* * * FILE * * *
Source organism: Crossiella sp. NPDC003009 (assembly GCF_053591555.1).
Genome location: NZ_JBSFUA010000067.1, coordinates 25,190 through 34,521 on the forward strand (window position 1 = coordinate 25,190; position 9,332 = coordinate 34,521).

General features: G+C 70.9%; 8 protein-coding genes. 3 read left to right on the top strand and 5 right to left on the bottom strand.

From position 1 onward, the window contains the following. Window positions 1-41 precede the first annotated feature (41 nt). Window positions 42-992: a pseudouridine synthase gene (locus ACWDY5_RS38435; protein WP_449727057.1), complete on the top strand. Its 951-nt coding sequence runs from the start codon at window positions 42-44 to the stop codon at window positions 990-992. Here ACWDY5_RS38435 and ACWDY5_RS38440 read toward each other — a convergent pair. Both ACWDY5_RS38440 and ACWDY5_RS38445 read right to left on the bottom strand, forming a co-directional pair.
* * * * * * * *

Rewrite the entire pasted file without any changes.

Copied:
Source organism: Crossiella sp. NPDC003009 (assembly GCF_053591555.1).
Genome location: NZ_JBSFUA010000067.1, coordinates 25,190 through 34,521 on the forward strand (window position 1 = coordinate 25,190; position 9,332 = coordinate 34,521).

General features: G+C 70.9%; 8 protein-coding genes. 3 read left to right on the top strand and 5 right to left on the bottom strand.

From position 1 onward, the window contains the following. Window positions 1-41 precede the first annotated feature (41 nt). Window positions 42-992: a pseudouridine synthase gene (locus ACWDY5_RS38435; protein WP_449727057.1), complete on the top strand. Its 951-nt coding sequence runs from the start codon at window positions 42-44 to the stop codon at window positions 990-992. Here ACWDY5_RS38435 and ACWDY5_RS38440 read toward each other — a convergent pair. Both ACWDY5_RS38440 and ACWDY5_RS38445 read right to left on the bottom strand, forming a co-directional pair.